Student Research Showcase: Katie Agenbroad

1. What was your path to UCCS and working with your faculty mentor?

I was a transfer student to UCCS in 2021. I began my degree in psychology with a desire to improve psychological health in individuals and the community, but at the time thought that the only way to do this was by pursuing a path in counseling.

However, my time at UCCS showed me the possibility of helping others by asking questions whose answers can have meaningful, tangible implications for how individual and community mental health are approached. I have been hooked on pursuing research ever since!

I was first introduced to my love for research by Dr. Al-Shawaf, whose lab I am also a part of. He asked me to be a research assistant on a project that he was working on with Dr. Weiskittle, who is now my faculty mentor. Some time after this, I arrived at a point of wanting to explore novel research questions of my own and my developing research interests had evolved to mirror many of the areas that Dr. Weiskittle’s work specializes in. I decided to reach out her and request that she be my mentor for the URA and we have been working together ever since! She is now acting the faculty mentor for my senior honor’s thesis project and I am excited to continue working with her on research even after I leave UCCS!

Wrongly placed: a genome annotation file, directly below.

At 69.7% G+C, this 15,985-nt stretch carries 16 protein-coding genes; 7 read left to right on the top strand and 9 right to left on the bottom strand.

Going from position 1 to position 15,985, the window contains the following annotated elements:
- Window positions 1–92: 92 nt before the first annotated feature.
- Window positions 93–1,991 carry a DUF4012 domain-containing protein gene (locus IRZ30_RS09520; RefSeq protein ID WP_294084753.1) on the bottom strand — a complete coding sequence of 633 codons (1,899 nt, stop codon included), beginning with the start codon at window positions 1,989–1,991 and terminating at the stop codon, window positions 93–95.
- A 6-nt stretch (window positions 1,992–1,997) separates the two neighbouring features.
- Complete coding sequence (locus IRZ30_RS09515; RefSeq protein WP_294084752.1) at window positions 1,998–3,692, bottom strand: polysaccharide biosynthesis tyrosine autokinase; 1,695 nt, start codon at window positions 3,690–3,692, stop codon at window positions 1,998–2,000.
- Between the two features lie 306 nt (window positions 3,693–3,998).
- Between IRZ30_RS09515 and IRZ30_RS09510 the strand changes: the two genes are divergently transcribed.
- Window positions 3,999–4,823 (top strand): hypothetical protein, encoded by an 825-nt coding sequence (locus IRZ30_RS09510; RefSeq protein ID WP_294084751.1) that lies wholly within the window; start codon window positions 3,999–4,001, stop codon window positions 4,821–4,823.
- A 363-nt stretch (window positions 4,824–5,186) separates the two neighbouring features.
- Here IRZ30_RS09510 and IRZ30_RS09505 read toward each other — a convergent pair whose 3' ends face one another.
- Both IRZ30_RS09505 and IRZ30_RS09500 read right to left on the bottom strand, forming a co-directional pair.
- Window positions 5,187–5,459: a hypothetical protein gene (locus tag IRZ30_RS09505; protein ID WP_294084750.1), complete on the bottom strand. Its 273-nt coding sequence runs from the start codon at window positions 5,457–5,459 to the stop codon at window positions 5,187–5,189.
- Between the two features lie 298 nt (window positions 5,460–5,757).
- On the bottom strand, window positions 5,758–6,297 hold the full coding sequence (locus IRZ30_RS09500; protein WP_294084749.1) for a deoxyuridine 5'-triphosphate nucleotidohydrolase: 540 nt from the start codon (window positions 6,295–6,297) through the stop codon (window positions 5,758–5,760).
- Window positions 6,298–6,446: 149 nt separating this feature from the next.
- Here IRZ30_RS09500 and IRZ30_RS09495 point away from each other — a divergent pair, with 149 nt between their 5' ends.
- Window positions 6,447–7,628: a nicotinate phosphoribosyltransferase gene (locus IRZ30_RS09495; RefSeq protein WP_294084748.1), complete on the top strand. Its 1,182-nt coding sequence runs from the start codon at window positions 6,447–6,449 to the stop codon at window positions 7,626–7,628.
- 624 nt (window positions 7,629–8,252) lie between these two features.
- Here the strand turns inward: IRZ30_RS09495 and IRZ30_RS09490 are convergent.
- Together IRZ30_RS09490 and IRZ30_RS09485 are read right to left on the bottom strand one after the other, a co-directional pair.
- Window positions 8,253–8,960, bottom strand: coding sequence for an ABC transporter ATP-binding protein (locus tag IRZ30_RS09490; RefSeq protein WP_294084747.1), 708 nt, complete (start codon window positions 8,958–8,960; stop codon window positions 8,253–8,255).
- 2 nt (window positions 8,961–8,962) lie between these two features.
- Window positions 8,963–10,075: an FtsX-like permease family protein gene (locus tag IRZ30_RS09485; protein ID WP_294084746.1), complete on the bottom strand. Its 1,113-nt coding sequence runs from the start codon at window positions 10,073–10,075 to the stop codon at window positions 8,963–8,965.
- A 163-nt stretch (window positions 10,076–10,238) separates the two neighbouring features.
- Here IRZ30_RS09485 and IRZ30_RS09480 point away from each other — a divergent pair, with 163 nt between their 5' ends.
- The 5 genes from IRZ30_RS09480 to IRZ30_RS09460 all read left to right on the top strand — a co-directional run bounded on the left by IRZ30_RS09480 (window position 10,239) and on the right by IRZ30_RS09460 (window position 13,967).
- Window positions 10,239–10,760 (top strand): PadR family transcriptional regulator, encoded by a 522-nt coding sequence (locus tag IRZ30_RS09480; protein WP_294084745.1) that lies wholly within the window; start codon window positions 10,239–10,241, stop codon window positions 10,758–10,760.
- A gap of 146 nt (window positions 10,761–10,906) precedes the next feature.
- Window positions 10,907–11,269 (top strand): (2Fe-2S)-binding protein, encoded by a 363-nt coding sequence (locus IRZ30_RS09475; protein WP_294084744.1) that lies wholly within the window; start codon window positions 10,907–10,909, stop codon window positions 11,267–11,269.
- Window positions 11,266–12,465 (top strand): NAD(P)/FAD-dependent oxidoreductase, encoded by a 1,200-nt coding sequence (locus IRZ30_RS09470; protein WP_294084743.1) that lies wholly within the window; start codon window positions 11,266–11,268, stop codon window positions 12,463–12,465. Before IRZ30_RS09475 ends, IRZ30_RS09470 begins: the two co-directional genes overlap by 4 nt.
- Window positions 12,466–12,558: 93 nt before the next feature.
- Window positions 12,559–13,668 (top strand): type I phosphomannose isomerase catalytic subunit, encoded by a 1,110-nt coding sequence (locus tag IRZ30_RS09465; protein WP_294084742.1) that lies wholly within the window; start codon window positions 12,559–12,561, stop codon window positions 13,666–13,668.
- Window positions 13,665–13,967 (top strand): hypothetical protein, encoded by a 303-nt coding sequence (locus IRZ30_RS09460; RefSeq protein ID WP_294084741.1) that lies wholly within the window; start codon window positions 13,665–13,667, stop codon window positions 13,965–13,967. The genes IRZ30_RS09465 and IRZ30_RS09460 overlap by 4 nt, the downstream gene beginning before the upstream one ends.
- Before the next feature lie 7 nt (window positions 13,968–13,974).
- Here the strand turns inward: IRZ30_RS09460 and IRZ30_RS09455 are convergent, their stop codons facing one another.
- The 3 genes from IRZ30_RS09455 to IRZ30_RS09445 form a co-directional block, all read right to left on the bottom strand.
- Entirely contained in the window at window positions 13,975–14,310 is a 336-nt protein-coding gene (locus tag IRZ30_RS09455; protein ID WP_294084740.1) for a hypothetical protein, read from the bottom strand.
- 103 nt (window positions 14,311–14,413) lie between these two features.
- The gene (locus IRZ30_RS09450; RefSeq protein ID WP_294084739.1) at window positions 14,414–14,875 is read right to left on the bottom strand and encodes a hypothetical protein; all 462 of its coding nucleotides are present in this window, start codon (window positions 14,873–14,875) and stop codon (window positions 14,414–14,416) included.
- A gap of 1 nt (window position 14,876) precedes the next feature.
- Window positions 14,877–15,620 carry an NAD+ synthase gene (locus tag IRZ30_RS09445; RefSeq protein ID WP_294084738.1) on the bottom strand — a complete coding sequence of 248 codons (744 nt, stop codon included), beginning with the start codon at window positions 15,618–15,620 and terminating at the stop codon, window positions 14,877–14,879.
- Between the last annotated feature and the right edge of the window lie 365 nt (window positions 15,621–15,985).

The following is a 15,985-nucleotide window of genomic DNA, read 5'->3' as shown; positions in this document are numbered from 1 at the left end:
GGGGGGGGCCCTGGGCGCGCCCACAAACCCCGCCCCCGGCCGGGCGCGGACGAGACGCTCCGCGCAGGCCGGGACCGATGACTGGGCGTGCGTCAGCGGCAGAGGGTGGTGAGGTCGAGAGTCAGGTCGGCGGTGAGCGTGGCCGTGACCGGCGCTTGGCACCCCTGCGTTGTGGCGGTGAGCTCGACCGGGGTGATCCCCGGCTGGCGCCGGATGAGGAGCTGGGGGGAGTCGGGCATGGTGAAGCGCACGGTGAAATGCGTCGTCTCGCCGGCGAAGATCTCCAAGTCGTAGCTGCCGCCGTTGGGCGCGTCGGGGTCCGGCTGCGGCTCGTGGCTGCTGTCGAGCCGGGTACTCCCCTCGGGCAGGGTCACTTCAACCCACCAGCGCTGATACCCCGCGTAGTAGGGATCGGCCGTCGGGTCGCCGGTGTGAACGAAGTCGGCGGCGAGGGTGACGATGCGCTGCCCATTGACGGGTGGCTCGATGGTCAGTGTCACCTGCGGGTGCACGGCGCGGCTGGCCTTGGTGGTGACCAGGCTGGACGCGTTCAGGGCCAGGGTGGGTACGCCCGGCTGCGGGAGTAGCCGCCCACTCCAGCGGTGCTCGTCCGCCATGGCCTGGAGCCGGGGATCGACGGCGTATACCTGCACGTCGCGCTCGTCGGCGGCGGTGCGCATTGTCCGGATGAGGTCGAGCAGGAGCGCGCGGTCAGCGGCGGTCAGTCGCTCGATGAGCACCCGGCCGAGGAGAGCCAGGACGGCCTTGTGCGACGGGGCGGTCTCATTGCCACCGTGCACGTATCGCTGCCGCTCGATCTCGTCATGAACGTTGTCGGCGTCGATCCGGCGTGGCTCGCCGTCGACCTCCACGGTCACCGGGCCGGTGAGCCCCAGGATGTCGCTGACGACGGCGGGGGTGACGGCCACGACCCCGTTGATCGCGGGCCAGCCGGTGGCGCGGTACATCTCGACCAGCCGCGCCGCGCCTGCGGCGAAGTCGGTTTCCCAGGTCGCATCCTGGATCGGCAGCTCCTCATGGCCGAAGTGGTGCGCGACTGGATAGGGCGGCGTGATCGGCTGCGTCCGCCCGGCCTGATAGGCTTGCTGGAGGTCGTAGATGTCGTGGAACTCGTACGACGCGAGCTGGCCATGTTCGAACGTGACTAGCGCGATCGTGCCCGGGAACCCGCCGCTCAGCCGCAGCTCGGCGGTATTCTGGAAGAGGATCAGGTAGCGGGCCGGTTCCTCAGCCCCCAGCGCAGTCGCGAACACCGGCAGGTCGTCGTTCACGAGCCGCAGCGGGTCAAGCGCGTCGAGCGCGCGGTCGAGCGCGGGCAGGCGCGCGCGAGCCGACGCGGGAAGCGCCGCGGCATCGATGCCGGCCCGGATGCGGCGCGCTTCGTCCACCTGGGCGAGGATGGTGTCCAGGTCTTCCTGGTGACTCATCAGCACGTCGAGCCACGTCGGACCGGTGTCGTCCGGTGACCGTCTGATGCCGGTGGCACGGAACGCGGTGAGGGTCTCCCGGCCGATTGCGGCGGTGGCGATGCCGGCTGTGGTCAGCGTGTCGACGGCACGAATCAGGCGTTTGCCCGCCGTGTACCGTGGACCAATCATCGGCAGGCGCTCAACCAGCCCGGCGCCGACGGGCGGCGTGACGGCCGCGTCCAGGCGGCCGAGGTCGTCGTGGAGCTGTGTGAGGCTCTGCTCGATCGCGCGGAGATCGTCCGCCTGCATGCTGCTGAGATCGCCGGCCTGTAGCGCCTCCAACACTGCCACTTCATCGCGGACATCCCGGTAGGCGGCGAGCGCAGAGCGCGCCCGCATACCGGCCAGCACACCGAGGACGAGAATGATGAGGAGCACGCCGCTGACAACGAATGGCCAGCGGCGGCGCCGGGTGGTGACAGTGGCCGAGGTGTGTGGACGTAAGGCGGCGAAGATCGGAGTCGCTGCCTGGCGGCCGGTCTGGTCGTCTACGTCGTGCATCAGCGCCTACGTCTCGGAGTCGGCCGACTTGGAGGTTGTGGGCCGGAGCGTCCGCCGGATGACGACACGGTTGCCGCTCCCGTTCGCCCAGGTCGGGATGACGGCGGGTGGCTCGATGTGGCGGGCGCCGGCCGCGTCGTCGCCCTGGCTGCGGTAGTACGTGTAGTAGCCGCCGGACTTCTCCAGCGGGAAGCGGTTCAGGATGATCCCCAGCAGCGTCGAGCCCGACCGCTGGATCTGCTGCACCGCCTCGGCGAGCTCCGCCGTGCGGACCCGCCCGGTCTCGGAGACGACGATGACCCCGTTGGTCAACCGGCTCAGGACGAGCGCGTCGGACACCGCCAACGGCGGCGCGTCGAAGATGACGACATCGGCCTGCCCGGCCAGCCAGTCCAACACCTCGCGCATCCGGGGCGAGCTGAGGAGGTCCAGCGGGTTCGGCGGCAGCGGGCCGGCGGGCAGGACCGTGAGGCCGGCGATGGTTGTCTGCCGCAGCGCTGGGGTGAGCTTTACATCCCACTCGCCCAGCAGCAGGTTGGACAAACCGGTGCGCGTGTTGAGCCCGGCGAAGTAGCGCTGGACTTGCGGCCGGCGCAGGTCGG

2. If you were describing your research/creative work to someone outside of your field, what would you say?

My research interests center around examining the topic of death and mortality through a variety of lenses. My primary focus is on researching death-related risk factors for different age and population groups with the intent of using that scientific knowledge to translate to tangible improvement in clinical interventions related to suicide and other death experiences. I am especially passionate about engaging in research that improves scientific understanding of and interventions available to underresearch and underserved populations. As such, my URA study focused on studying potential risk factors for older adult suicidality from an evolutionary psychology perspective.

3. Which concept or discovery from your research/creative work most excites, invigorates or inspires you? 

The concept from my research that excites me most is the idea of using scientific knowledge to make real-world improvements in the lives of individuals and the community. I think there is so much opportunity available for improving how people interact with the topic of death and suicidality for the better and I am excited to be even a small part in that!

4. Describe how and why this research/creative work was started.  

I began working on the URA after looking at age-related peaks in suicidality/suicidal behavior and noticing that there was a significant increase in this behavior for all genders after the age of 65. I was curious about why this was, but upon completing a literature review I found that the existing information on this topic was deeply lacking. I wanted to add to the body of existing literature on the topic of older adult suicidality in the hopes of utilizing my findings to inform future research directions and directions for potential improvements in clinical intervention and prevention efforts for this age group.

5. What has the experience of working with your faculty mentor and fellow researchers been like?